When starting a business, there are many risks that need to be considered. One way to think about the various risks an entrepreneur is faced with--or, for that matter, an investor in an entrepreneurial venture is faced with--is to break them down into several buckets. Let's start with the first bucket, the company bucket. Well, here, the biggest sources of risk are the founders. Do they have the wherewithal not just to start the company, but also grow the company? Experience has shown that the prevalence of individuals such as Bill Gates or Michael Dell , Steve Jobs, that can not only start companies, but also manage its growth--the prevalence of such individuals is relatively limited.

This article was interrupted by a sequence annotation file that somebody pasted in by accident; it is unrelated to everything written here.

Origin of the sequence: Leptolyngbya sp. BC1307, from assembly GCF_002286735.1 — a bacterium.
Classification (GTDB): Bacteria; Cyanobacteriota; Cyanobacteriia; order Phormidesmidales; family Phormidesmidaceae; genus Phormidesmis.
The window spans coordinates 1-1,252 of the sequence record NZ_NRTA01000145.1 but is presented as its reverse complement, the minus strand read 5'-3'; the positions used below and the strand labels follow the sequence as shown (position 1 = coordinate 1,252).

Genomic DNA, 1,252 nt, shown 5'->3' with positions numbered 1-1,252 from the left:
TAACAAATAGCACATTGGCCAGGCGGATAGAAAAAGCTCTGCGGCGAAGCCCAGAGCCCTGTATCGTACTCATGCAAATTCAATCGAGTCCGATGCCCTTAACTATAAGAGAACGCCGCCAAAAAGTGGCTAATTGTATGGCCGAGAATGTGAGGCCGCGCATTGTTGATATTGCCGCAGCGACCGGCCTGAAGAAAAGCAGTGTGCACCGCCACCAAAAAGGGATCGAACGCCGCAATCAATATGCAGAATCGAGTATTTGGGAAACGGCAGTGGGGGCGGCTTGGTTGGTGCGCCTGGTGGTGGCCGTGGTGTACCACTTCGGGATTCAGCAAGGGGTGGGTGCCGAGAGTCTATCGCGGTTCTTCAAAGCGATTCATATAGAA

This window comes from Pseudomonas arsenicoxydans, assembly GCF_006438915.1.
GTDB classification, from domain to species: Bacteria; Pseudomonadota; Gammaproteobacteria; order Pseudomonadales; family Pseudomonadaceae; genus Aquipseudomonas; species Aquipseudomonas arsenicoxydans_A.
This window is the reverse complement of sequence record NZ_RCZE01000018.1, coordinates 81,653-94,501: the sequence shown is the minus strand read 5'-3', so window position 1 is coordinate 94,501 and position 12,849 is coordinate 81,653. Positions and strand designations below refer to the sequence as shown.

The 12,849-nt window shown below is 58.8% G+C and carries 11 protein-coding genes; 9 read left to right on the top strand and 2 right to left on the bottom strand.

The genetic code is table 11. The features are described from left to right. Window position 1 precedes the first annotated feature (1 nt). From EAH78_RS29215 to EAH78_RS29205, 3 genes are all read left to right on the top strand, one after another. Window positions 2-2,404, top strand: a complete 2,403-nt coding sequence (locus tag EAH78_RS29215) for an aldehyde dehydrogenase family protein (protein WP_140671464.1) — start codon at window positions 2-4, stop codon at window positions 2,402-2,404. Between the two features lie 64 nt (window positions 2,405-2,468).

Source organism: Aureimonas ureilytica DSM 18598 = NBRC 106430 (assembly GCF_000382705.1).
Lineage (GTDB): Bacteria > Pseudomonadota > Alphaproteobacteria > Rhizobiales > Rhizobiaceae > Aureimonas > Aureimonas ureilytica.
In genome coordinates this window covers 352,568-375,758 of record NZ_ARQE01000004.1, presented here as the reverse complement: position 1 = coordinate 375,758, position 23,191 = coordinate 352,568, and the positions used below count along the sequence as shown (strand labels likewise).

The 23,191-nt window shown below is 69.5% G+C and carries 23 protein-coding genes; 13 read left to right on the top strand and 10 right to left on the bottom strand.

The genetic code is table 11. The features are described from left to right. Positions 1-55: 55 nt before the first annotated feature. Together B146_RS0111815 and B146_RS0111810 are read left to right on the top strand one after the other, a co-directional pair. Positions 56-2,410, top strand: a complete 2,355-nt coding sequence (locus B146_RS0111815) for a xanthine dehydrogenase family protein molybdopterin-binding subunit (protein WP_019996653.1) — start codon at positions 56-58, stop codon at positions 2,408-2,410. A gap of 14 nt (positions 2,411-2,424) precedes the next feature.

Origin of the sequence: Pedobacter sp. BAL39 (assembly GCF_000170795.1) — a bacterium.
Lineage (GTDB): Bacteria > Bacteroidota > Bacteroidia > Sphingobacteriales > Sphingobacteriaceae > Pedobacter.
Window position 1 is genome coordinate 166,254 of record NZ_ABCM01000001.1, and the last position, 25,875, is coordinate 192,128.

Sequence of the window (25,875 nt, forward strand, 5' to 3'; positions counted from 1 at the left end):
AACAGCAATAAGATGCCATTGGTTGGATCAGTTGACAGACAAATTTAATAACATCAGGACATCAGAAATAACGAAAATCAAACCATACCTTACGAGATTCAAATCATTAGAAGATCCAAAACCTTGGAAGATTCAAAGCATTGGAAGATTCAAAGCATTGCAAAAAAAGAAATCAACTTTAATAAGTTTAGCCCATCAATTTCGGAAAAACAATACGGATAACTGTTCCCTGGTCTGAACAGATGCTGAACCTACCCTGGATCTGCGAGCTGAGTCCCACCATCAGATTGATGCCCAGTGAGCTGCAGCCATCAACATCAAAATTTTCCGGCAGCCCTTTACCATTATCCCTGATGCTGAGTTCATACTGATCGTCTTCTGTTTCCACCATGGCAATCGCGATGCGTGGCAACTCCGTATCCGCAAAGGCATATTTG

A second source of risk is technology risk. To the extent that your company employs technology, there are obviously issues of, how long will this technology be the leading edge? Secondly, are there any intellectual property issues that need to be addressed? Lastly, there exists the product risk. If you haven't developed a product yet, can you manufacture it? Will it work? All these issues are under the bucket of company risk.

A second bucket for the sources of risk is the market for the product. You need to be aware of two big uncertainties. First, what is the customer's willingness to buy? And second, what is the pace, if you're successful, at which competitors will be able to imitate you? One of the things you have to think about when you enter that market is how you can create barriers to imitation, so that if you're successful, the competition won't be able to imitate you very quickly.